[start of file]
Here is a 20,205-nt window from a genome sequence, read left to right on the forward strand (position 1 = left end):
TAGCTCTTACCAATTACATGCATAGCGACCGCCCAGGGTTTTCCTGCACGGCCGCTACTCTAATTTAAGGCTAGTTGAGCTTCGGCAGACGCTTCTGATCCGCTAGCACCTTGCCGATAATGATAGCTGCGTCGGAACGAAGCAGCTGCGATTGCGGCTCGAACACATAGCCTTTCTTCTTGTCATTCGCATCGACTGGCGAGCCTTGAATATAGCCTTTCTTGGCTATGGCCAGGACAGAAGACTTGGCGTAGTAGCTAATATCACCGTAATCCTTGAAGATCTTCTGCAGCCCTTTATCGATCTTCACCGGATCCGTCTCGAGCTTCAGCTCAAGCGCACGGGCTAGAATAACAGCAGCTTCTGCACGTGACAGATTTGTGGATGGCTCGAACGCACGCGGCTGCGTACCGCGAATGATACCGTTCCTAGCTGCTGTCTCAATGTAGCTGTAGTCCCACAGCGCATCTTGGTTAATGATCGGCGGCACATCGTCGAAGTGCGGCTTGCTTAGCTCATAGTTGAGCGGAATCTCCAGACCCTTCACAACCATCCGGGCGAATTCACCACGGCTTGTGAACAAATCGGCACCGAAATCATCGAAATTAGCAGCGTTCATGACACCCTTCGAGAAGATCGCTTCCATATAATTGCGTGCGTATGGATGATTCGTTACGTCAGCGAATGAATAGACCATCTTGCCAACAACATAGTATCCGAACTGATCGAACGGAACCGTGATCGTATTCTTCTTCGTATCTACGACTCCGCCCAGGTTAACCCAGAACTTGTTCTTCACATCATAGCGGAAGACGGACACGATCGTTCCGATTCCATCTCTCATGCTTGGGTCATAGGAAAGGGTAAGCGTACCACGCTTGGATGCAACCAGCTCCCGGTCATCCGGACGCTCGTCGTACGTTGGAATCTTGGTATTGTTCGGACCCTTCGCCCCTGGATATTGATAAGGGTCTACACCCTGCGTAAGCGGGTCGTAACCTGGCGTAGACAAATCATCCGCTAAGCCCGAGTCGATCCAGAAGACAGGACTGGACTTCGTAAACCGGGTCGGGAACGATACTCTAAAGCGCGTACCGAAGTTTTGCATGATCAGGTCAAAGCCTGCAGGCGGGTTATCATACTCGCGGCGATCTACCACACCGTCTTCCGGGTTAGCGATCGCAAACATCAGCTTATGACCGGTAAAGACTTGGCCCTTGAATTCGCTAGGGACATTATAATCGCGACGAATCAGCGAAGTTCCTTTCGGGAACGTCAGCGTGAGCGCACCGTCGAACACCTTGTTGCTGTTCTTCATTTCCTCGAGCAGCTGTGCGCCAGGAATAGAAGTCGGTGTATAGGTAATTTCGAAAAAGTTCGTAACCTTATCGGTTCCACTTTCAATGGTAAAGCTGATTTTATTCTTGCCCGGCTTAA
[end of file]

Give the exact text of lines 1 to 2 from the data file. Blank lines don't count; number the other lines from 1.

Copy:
Here is a 20,205-nt window from a genome sequence, read left to right on the forward strand (position 1 = left end):
TAGCTCTTACCAATTACATGCATAGCGACCGCCCAGGGTTTTCCTGCACGGCCGCTACTCTAATTTAAGGCTAGTTGAGCTTCGGCAGACGCTTCTGATCCGCTAGCACCTTGCCGATAATGATAGCTGCGTCGGAACGAAGCAGCTGCGATTGCGGCTCGAACACATAGCCTTTCTTCTTGTCATTCGCATCGACTGGCGAGCCTTGAATATAGCCTTTCTTGGCTATGGCCAGGACAGAAGACTTGGCGTAGTAGCTAATATCACCGTAATCCTTGAAGATCTTCTGCAGCCCTTTATCGATCTTCACCGGATCCGTCTCGAGCTTCAGCTCAAGCGCACGGGCTAGAATAACAGCAGCTTCTGCACGTGACAGATTTGTGGATGGCTCGAACGCACGCGGCTGCGTACCGCGAATGATACCGTTCCTAGCTGCTGTCTCAATGTAGCTGTAGTCCCACAGCGCATCTTGGTTAATGATCGGCGGCACATCGTCGAAGTGCGGCTTGCTTAGCTCATAGTTGAGCGGAATCTCCAGACCCTTCACAACCATCCGGGCGAATTCACCACGGCTTGTGAACAAATCGGCACCGAAATCATCGAAATTAGCAGCGTTCATGACACCCTTCGAGAAGATCGCTTCCATATAATTGCGTGCGTATGGATGATTCGTTACGTCAGCGAATGAATAGACCATCTTGCCAACAACATAGTATCCGAACTGATCGAACGGAACCGTGATCGTATTCTTCTTCGTATCTACGACTCCGCCCAGGTTAACCCAGAACTTGTTCTTCACATCATAGCGGAAGACGGACACGATCGTTCCGATTCCATCTCTCATGCTTGGGTCATAGGAAAGGGTAAGCGTACCACGCTTGGATGCAACCAGCTCCCGGTCATCCGGACGCTCGTCGTACGTTGGAATCTTGGTATTGTTCGGACCCTTCGCCCCTGGATATTGATAAGGGTCTACACCCTGCGTAAGCGGGTCGTAACCTGGCGTAGACAAATCATCCGCTAAGCCCGAGTCGATCCAGAAGACAGGACTGGACTTCGTAAACCGGGTCGGGAACGATACTCTAAAGCGCGTACCGAAGTTTTGCATGATCAGGTCAAAGCCTGCAGGCGGGTTATCATACTCGCGGCGATCTACCACACCGTCTTCCGGGTTAGCGATCGCAAACATCAGCTTATGACCGGTAAAGACTTGGCCCTTGAATTCGCTAGGGACATTATAATCGCGACGAATCAGCGAAGTTCCTTTCGGGAACGTCAGCGTGAGCGCACCGTCGAACACCTTGTTGCTGTTCTTCATTTCCTCGAGCAGCTGTGCGCCAGGAATAGAAGTCGGTGTATAGGTAATTTCGAAAAAGTTCGTAACCTTATCGGTTCCACTTTCAATGGTAAAGCTGATTTTATTCTTGCCCGGCTTAA